Gustav gives Nagin a second chance

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It was a stark contrast to the desperation in the mayor's voice as he begged state and federal officials for help while Hurricane Katrina's floodwaters overwhelmed New Orleans in 2005.

Criticized for what some saw as a reactive handling of Katrina three years ago, Nagin and other officials are changing tactics and responding more quickly in hopes of capitalizing on the rarest of political commodities -- a second chance.

"I don't think I can do another Katrina, but I can definitely do what we're doing today because it's smooth, it's effective, and it's getting the job done," Nagin said Sunday from the train station where residents were boarding evacuation buses in a scene that was far less chaotic than during Katrina. "And we'll be able to get our people back with little hassle."

Officials at all levels of government were using words like unprecedented to describe the cooperation and planning ahead of Gustav, particularly in trying to get residents out of harm's way.

As the storm gained strength from warm Gulf of Mexico waters and headed toward the Louisiana coast, Nagin's tone wasn't the only thing different from three years ago.

The White House is "showering us with resources," Nagin told a local TV station, and President Bush called him Sunday "to check in."

Bush bore even more criticism than Nagin for the federal government's slow and inadequate response to Katrina. This time, the president canceled his planned Monday appearance at the Republican National Convention and instead will travel to Texas, where emergency personnel were staging ahead of the storm.

He opted to stay away from Louisiana "because I do not want my visit to impede in any way the response of emergency personnel."

A third public official who was stained by Katrina, former Louisiana Gov. Kathleen Blanco, is long gone. Her replacement, rising GOP star Bobby Jindal, has been as visible as Nagin as the storm approaches.

For public officials, Gustav offers another chance to get it right, said political analyst Elliott Stonecipher.

"We sent a message out to the country three years ago that was absolutely horrendous, and we know that," he said. "Everybody wants to see this one done right."

None moreso than Nagin, 52, a former cable TV executive who never held public office before being elected mayor.

"I feel like Job today," he told reporters.

Business owner Chad Harris sees a safer city this time.

"I'm impressed," said Harris, who stayed for Katrina and armed his employees to chase away looters who'd broken into his boat and marine equipment business. "They took all the criticism, all that happened, and applied some processes that are working."

Nagin's struggles didn't end when Katrina's waters receded.

Over the next three years, he was beset by bureaucratic battles, finger-pointing and a loss of confidence by residents. They questioned whether their mayor had the mettle to not only rebuild, but improve what was in many respects a broken city even before Katrina.

Yet Nagin was re-elected in 2006, despite having nearly two-dozen challengers, including the sitting lieutenant governor.

He maintains he's done the best he could with the resources he had. Only in the last nine months, when rebuilding money began to flow more freely, did he begin sounding more upbeat, speaking of 2008 as a "tipping point" for the city's still-fragile recovery.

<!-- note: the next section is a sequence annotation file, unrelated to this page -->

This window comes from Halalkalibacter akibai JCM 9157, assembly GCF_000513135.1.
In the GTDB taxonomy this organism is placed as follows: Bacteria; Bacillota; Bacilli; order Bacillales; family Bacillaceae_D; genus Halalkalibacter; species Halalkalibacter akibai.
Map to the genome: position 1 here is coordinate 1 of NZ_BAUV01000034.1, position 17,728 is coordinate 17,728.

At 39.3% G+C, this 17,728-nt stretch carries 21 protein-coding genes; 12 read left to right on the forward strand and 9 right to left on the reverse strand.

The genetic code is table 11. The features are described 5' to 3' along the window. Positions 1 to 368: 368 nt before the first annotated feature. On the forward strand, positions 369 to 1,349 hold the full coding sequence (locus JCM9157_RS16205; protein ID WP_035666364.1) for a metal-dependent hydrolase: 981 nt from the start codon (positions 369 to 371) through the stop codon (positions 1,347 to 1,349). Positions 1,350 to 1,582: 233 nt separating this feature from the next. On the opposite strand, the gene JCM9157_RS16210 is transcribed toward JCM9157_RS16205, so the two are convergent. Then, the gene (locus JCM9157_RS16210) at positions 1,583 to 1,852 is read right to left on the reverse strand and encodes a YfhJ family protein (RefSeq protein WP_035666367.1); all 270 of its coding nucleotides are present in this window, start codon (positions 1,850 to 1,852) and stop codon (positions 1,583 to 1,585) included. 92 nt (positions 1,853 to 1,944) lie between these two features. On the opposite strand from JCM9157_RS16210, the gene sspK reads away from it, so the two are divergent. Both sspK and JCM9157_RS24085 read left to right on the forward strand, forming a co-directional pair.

And there has been progress: Before Gustav, the state planned to phase out the more than 300 National Guard troops who had continued to patrol less-populated areas of the city to let the depleted ranks of the New Orleans Police Department focus on curbing violent crime.

The city's long-troubled public school system was being overhauled, and hundreds of city rebuilding projects are under way or planned. At least two-thirds of the population was back -- somewhere between 310,000 and 34,000 -- and tourists were returning in force.

But quality of life remains a big issue, with limited affordable housing and health care and vast swaths still in ruins.

"In Nagin's case, what he has to do is be a leader of all people in New Orleans and quietly, solidly execute," Stonecipher said. "No flamboyance, no loudness, no treatment of the media one way or the other. Just keep your head down and do this well."

No one expects a repeat of Katrina. Officials say they've learned from the storm and are better prepared.

"So far," Nagin said, "I'd give everybody an A."

But a powerful hurricane could deal a blow to the billions of dollars in rebuilding done since Katrina and the psyche of residents not yet sure if they want to continue living here.

"We were on our own last time," said Charlie Hackett, 63, who stayed in his home for Katrina but was leaving ahead of Gustav. "I don't think so this time."

The Army Corps of Engineers insists the city is safer than before Katrina, but there remain shortcomings; on the West Bank, for example, levees, floodwalls and floodgates are in varying states of completion.

Nagin thinks the rebuilt system will pass the test.

"It's going to test the levee system," Nagin said, "and it's going to show that, I'm thinking, most of it's going to work. It's going to show some weaknesses on the West Bank, which we expect. So it's going to give people more confidence to come back and rebuild after this storm is over."

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